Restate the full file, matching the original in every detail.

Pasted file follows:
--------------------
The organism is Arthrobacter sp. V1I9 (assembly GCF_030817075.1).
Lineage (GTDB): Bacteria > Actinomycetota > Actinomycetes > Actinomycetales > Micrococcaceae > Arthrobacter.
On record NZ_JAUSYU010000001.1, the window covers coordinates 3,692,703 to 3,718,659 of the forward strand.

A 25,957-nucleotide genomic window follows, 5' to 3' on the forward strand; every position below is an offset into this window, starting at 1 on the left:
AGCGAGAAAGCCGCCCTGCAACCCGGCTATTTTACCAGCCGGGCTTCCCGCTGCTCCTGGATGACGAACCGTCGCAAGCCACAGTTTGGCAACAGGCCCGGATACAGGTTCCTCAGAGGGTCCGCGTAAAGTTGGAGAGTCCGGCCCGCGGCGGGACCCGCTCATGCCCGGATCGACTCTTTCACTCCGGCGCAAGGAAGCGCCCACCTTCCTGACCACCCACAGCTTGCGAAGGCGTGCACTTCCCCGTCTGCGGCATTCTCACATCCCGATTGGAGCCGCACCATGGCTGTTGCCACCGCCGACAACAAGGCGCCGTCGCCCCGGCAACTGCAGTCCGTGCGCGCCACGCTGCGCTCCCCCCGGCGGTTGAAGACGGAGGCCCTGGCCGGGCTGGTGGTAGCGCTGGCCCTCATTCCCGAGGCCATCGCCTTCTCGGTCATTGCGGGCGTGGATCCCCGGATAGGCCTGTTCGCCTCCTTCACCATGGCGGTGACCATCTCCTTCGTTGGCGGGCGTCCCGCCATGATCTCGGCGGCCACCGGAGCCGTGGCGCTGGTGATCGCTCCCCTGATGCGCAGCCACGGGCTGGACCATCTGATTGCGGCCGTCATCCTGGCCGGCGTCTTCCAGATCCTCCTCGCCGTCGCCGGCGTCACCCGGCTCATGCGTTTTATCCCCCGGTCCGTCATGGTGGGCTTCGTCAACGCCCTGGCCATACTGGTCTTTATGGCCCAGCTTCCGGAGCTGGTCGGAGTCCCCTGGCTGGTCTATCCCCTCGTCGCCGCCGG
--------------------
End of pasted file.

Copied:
The organism is Arthrobacter sp. V1I9 (assembly GCF_030817075.1).
Lineage (GTDB): Bacteria > Actinomycetota > Actinomycetes > Actinomycetales > Micrococcaceae > Arthrobacter.
On record NZ_JAUSYU010000001.1, the window covers coordinates 3,692,703 to 3,718,659 of the forward strand.

A 25,957-nucleotide genomic window follows, 5' to 3' on the forward strand; every position below is an offset into this window, starting at 1 on the left:
AGCGAGAAAGCCGCCCTGCAACCCGGCTATTTTACCAGCCGGGCTTCCCGCTGCTCCTGGATGACGAACCGTCGCAAGCCACAGTTTGGCAACAGGCCCGGATACAGGTTCCTCAGAGGGTCCGCGTAAAGTTGGAGAGTCCGGCCCGCGGCGGGACCCGCTCATGCCCGGATCGACTCTTTCACTCCGGCGCAAGGAAGCGCCCACCTTCCTGACCACCCACAGCTTGCGAAGGCGTGCACTTCCCCGTCTGCGGCATTCTCACATCCCGATTGGAGCCGCACCATGGCTGTTGCCACCGCCGACAACAAGGCGCCGTCGCCCCGGCAACTGCAGTCCGTGCGCGCCACGCTGCGCTCCCCCCGGCGGTTGAAGACGGAGGCCCTGGCCGGGCTGGTGGTAGCGCTGGCCCTCATTCCCGAGGCCATCGCCTTCTCGGTCATTGCGGGCGTGGATCCCCGGATAGGCCTGTTCGCCTCCTTCACCATGGCGGTGACCATCTCCTTCGTTGGCGGGCGTCCCGCCATGATCTCGGCGGCCACCGGAGCCGTGGCGCTGGTGATCGCTCCCCTGATGCGCAGCCACGGGCTGGACCATCTGATTGCGGCCGTCATCCTGGCCGGCGTCTTCCAGATCCTCCTCGCCGTCGCCGGCGTCACCCGGCTCATGCGTTTTATCCCCCGGTCCGTCATGGTGGGCTTCGTCAACGCCCTGGCCATACTGGTCTTTATGGCCCAGCTTCCGGAGCTGGTCGGAGTCCCCTGGCTGGTCTATCCCCTCGTCGCCGCCGG